It is a question of distance, of a new proportion of things. Saborit establishes two points of anchorage in the immediate vicinity: the contemplation of the hills of Náquera, Serra, Porta-Coeli and the Sierra Calderona, on the one hand, and the Albufera on the other. Spread out between these two geographical features is our sky, the beautiful dawns and spectacular dusks on the horizon of Valencia. One of his great achievements is succeeding in giving supreme importance to skies – skies that have no model, skies that have just been invented. Because the sky and the light are the things that give the landscape its true shape, not the earth. It is the gradation of light that gives real differences to what we see. That is what gives "mobility" to matter.

In the seventeenth century the notes and jottings made by travellers, scientists and painters were crucial for the development of meteorology, the study of clouds and light and the aesthetic construction of the landscape, going beyond mythology and the impulse of allegory towards a necessary and complete geographical understanding of the world which enriched the painting of landscape and gave it wings between the seventeenth and nineteenth centuries. In fact, great scientific expeditions included in their teams artists who were responsible for documenting them.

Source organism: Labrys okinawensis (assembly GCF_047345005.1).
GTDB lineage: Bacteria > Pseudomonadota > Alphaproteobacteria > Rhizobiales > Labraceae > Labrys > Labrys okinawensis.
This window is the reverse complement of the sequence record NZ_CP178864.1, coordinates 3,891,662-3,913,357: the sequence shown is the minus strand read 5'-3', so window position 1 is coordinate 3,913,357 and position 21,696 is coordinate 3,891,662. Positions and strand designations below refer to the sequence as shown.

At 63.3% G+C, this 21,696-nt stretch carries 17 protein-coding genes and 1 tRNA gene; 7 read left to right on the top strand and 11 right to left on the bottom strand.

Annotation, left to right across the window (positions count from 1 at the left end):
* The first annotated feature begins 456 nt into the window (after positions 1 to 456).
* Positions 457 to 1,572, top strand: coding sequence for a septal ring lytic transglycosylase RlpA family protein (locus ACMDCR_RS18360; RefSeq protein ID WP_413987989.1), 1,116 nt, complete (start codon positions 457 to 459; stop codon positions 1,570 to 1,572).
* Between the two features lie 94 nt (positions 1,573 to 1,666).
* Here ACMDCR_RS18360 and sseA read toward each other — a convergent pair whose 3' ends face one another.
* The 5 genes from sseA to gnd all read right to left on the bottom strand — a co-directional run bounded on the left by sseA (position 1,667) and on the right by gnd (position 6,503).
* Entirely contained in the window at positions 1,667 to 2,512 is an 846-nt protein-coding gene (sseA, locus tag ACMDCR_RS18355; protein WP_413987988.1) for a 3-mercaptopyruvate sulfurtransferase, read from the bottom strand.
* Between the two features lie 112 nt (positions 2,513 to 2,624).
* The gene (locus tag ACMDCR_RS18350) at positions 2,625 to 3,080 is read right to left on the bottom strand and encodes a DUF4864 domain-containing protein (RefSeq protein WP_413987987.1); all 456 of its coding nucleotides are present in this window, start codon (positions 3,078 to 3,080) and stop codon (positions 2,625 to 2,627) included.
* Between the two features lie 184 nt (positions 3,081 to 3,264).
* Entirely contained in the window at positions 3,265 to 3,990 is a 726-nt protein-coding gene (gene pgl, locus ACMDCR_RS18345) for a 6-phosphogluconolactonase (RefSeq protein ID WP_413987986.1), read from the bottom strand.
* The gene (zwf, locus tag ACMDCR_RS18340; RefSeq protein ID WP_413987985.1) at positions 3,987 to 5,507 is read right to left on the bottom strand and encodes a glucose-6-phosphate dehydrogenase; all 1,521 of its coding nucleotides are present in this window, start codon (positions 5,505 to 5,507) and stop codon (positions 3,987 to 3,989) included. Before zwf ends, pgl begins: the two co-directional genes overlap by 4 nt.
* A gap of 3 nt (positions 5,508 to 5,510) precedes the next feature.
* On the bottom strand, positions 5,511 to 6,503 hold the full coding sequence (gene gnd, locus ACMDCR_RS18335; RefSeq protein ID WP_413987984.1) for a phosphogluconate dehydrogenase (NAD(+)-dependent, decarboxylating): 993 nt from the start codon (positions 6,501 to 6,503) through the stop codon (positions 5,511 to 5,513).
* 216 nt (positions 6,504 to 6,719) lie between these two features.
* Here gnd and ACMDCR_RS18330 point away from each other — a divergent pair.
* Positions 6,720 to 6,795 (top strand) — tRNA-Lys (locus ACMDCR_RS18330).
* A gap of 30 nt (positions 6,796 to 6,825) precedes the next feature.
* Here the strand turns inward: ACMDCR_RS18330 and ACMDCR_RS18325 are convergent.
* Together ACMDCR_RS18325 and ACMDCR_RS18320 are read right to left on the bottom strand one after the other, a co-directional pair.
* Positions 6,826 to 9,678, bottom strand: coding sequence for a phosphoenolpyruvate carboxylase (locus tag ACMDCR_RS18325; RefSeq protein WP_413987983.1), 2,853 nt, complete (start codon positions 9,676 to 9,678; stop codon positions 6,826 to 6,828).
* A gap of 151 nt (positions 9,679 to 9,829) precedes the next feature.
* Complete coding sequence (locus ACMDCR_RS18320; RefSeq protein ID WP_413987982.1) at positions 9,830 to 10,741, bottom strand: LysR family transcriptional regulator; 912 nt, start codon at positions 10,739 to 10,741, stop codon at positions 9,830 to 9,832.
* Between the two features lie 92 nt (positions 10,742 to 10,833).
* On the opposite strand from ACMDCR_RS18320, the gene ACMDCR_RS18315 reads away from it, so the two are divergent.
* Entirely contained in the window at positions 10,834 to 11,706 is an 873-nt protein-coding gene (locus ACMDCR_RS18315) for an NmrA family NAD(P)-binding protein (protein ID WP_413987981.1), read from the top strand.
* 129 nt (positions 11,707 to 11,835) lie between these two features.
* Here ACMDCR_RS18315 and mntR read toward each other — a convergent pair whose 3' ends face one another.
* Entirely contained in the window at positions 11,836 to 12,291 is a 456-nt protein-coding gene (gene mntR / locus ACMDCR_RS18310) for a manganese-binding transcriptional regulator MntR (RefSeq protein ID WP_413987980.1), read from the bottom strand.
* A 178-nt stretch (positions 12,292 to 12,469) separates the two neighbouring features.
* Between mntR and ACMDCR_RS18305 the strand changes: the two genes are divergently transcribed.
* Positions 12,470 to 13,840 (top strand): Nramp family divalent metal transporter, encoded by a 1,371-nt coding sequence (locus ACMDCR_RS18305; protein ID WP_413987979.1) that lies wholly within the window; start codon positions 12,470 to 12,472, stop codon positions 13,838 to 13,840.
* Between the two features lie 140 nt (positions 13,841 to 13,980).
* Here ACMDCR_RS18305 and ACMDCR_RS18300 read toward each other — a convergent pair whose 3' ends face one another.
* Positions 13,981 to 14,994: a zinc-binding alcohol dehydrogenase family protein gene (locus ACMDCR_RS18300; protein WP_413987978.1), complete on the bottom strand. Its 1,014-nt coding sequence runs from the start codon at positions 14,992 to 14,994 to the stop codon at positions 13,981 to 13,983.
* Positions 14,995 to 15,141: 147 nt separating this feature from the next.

Thus José Saborit has gradually expanded his view of landscape, studying, inventing and altering the air of the places that he has seen and admired in his travels. From the Mediterranean to the Atlantic, and from there to the Pacific, the experience of the sea and its horizons has been a constant feature. All sea is the same sea, although it is never exactly alike. And from there he has travelled even further South, from Punta Arenas to Navarino Island and King George Island in Antarctica, to an ahistorical landscape: one that is not altered by the seasons nor associated with human destinies, a landscape of perpetual snow trapped in snowstorms and glaciers, a wholly white landscape where differences are almost imperceptible. Beyond the boundary there is an inner landscape that does not correspond to any specific place, one that is an attitude of mind.